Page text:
Multiple explosions rock Kharkiv in eastern Ukraine

Fighting near the Russian-occupied Zaporizhzhia nuclear power plant has alarmed the UN’s atomic energy watchdog, which on Friday doubled to four the number of its inspectors monitoring plant safeguards
Multiple explosions rock Kharkiv in eastern Ukraine
Smoke rises after big explosions in Kharkiv, Ukraine (Francisco Seco/AP)

A series of explosions has rocked the city of Kharkiv in eastern Ukraine, sending towering plumes of illuminated smoke into the sky and triggering a series of secondary explosions.

There were no immediate reports of casualties.

The blasts early on Saturday came hours after Russia concentrated attacks in its increasingly troubled invasion of Ukraine on areas it illegally annexed, while the death toll from earlier missile strikes on apartment buildings in the southern city of Zaporizhzhia rose to 14.

Kharkiv mayor Ihor Terekhov said on Telegram that the early morning explosions were the result of missile strikes that hit one of the city’s medical institutions, a non-residential building and other spots.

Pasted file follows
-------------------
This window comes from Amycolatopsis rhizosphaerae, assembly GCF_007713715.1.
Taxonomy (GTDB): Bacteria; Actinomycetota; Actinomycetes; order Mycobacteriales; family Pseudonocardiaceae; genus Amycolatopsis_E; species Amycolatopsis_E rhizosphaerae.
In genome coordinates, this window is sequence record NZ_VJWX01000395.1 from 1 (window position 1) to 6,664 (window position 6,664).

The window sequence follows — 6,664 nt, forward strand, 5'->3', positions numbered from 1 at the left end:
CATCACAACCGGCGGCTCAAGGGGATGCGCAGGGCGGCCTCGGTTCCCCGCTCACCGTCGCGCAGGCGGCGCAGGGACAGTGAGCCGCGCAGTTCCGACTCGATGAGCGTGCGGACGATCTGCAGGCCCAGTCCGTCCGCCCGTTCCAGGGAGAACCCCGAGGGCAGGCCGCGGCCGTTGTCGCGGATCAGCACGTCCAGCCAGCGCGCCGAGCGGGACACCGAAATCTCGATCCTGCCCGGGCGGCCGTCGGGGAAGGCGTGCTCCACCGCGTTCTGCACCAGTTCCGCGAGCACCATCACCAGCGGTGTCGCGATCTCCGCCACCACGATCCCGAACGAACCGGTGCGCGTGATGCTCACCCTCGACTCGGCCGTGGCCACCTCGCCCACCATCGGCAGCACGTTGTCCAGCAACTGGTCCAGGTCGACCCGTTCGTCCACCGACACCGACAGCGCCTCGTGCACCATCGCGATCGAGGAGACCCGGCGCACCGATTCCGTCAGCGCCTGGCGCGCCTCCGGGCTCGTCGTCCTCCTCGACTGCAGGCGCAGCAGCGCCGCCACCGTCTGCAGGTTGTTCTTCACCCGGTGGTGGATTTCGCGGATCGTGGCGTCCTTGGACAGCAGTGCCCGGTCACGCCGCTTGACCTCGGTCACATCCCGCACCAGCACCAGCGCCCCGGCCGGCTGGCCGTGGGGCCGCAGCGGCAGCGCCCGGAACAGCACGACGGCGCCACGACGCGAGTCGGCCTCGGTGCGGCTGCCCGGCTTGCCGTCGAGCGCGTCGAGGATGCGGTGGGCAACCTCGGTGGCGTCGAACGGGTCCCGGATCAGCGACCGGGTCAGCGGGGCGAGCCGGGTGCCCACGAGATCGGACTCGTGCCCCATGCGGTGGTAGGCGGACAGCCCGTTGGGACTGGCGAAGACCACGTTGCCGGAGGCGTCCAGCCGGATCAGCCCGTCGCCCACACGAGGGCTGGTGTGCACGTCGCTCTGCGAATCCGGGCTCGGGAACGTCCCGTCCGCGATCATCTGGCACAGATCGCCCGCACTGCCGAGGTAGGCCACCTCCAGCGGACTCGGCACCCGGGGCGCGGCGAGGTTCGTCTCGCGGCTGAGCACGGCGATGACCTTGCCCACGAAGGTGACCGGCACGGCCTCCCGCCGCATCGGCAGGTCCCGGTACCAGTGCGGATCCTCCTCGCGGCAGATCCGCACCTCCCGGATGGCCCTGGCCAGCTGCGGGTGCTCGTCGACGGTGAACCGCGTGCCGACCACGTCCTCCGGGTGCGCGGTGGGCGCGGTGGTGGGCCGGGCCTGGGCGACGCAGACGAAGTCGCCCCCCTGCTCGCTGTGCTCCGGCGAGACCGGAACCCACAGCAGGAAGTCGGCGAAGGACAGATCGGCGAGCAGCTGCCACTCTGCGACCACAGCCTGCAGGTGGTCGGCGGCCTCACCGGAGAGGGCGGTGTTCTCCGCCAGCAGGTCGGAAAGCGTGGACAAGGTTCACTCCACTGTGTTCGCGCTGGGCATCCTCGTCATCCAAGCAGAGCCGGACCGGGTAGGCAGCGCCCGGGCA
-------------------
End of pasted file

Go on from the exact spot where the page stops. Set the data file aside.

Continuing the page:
Ukrainian servicemen stand on top of a Ukrainian tank near the recently retaken village of Borova, east Ukraine (Francisco Seco/AP)

In a rebuke to Russian President Vladimir Putin and his conduct of Europe’s worst armed conflict since the Second World War, the Norwegian Nobel Committee awarded the Nobel Peace Prize to human rights organisations in his country and Ukraine, and to an activist jailed in Russia’s ally Belarus.

Berit Reiss-Andersen, the committee’s chair, said the honour went to “three outstanding champions of human rights, democracy and peaceful co-existence”.

Mr Putin this week illegally claimed four regions of Ukraine as Russian territory, including the Zaporizhzhia region that is home to Europe’s largest nuclear power plant, whose reactors were shut down last month.

Fighting near the Russian-occupied Zaporizhzhia nuclear power plant has alarmed the UN’s atomic energy watchdog, which on Friday doubled to four the number of its inspectors monitoring plant safeguards.

An accident there could release 10 times more potentially lethal radiation than the world’s worst nuclear disaster at Chernobyl in Ukraine 36 years ago, Ukrainian environmental protection minister Ruslan Strilets said on Friday.